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The Little Brown Myotis is a medium-sized bat. Fur on its back ranges from yellowish-brown to dark brown-black and is often glossy. Fur on its underside is lighter and goes from light brown to tan. The tragus (fleshy projection which covers the entrance of the ear) is short and blunt. Females are slightly larger than males and usually only have one young (called a pup) per year.

Wingspan: 22 to 27 cm (9 to 11 in), Weight: 7 to 14 g (0.3 to 0.5 oz).

Report Little Brown Myotis sightings to 

There are eight bat species in the NWT - seven confirmed and one suspected. Check out the Bats of the Northwest Territories poster with activities and brochure

The Little Brown Myotis is found throughout much of Canada south of the treeline. In the NWT, it has been found north and south of Great Slave Lake, in the Dehcho, and occasionally in the Sahtú.

Range map information

Little Brown Myotis is an insect-eating bat that hunts flying insects in a variety of habitats, often over water. A Little Brown Myotis can eat as many as 600 mosquito-sized insects in one hour.

Summer roosts can include man-made structures (like attics), tree cavities, under the bark of trees, rock crevices and caves.

Winter hibernation sites (also called hibernacula) are usually in caves or mines. Approximately 3,000 bats overwinter in one NWT cave, making it the largest known hibernation site in western Canada. Nahanni National Park Reserve is the northernmost bat hibernation area documented in North America.


Since 2006, this bat has been dying in significant numbers in the eastern United States and Canada from a disease called white-nose syndrome. The fungus that causes white-nose syndrome grows in humid cold environments typical of the caves where bats hibernate, and continues to spread towards the NWT.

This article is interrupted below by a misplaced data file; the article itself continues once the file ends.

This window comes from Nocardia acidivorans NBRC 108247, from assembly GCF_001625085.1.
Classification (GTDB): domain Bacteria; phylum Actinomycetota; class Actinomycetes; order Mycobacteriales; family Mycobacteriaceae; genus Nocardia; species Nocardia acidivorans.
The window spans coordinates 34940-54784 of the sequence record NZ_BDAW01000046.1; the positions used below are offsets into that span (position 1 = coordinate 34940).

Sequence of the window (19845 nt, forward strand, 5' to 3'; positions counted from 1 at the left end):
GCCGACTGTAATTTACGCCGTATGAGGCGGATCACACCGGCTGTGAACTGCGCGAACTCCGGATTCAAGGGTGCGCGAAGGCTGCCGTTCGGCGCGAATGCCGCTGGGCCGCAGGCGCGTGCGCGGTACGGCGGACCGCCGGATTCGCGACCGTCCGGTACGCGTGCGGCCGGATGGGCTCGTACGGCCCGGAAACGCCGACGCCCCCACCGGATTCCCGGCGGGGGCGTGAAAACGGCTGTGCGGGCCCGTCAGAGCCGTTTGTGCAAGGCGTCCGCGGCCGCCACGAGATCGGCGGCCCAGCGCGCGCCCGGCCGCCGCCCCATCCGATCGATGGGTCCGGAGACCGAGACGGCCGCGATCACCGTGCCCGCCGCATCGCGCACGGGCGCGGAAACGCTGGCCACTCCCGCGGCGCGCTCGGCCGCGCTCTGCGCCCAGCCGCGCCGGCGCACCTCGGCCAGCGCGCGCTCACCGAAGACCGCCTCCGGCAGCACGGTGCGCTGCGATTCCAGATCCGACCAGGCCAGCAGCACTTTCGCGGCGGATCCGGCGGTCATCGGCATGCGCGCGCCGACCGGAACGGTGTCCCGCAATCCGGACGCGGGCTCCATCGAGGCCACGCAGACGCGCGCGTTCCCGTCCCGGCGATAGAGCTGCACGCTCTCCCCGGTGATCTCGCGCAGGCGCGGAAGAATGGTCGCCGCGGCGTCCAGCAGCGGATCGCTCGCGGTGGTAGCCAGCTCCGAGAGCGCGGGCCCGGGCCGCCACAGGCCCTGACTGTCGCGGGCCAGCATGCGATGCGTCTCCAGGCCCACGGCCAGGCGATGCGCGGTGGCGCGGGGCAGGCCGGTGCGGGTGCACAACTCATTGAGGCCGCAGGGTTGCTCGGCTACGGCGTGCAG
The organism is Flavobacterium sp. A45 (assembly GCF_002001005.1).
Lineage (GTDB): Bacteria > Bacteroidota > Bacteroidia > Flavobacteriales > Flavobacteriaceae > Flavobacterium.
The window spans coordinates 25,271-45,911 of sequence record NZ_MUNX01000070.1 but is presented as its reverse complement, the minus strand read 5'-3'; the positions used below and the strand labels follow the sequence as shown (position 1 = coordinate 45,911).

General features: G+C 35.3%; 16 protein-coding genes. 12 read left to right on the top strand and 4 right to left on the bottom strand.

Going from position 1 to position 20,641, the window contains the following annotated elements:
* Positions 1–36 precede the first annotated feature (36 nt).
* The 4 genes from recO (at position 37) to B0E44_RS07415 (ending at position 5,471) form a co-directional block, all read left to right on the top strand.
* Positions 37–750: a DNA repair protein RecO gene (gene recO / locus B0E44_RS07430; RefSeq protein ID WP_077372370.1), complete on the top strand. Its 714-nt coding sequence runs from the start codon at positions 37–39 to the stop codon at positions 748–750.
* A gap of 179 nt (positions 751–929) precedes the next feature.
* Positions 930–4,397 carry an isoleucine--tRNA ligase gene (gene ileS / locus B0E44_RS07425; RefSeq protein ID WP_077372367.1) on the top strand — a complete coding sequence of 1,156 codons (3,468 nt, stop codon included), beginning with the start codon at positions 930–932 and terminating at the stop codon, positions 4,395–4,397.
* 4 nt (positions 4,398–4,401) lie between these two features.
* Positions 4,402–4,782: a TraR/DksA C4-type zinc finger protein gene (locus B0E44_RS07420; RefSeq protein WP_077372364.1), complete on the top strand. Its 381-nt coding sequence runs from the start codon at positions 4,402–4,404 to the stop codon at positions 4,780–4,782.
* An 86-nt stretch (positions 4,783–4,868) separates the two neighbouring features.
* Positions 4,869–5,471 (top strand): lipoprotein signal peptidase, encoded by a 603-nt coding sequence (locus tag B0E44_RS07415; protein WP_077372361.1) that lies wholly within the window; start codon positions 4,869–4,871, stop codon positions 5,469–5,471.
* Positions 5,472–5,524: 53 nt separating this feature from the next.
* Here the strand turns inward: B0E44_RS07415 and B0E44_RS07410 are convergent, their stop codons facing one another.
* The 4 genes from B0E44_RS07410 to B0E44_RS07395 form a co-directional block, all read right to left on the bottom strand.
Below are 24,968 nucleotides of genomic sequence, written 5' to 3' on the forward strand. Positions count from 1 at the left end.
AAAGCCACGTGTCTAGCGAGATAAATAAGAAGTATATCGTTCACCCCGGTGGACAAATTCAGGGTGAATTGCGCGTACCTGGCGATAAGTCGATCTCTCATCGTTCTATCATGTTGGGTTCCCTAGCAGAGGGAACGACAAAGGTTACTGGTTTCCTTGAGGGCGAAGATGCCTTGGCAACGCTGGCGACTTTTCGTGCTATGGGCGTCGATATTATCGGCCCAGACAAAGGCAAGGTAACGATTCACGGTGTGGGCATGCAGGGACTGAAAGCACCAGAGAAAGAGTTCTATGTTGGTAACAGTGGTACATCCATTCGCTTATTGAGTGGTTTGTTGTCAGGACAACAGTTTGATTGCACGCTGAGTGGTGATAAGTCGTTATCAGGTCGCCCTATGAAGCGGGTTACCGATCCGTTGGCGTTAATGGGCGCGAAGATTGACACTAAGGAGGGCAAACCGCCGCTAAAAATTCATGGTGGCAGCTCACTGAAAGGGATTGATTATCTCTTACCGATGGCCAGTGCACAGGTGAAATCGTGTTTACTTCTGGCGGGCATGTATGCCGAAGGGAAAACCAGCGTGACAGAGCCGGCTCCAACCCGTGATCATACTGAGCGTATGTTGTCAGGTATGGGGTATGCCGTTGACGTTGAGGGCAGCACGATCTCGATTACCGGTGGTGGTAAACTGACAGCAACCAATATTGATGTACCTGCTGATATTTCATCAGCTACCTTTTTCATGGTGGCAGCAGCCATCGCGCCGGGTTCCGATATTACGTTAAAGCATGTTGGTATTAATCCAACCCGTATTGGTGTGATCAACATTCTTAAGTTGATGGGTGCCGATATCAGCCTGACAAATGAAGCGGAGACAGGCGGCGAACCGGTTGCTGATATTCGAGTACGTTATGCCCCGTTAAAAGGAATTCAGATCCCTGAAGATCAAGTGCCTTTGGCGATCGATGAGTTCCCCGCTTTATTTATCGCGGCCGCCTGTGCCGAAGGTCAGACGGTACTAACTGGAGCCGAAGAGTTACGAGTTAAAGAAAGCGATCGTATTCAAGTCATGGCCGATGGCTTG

A fungal disease called white-nose syndrome occurs elsewhere in Canada but has not yet been reported in the NWT. It could eventually spread north. A map of its spread is available at Bats with white-nose syndrome show loss of body fat and unusual behaviour during winter, including flying outside in the day. Bats with white-nose syndrome very often die of the disease.

Human activities at hibernation sites, such as caves and mines, can have significant negative impacts on bat populations. Removing or renovating buildings that are used by bats, or blocking their entry/exit points, can kill large numbers of bats at once. To help the Little Brown Myotis, avoid entering caves and abandoned mines where bats may be hibernating, and use bat-friendly practices to deal with bats in buildings.


In 2013, COSEWIC assessed Little Brown Myotis as Endangered in Canada because of population declines due to white-nose syndrome. Little Brown Myotis was listed as Endangered under the federal Species at Risk Act (SARA) in 2014. A national recovery strategy is available on the federal Species at Risk Public Registry and includes critical habitat identification.

In 2017, the NWT Species at Risk Committee assessed Little Brown Myotis as a species of Special Concern in the Northwest Territories because of its high vulnerability to white-nose syndrome. In 2018, Little Brown Myotis was listed as Special Concern in the NWT under the Species at Risk (NWT) Act. An NWT Bats Management Plan is available here.

Dehcho North Slave / Tłı̨chǫ Sahtú South Slave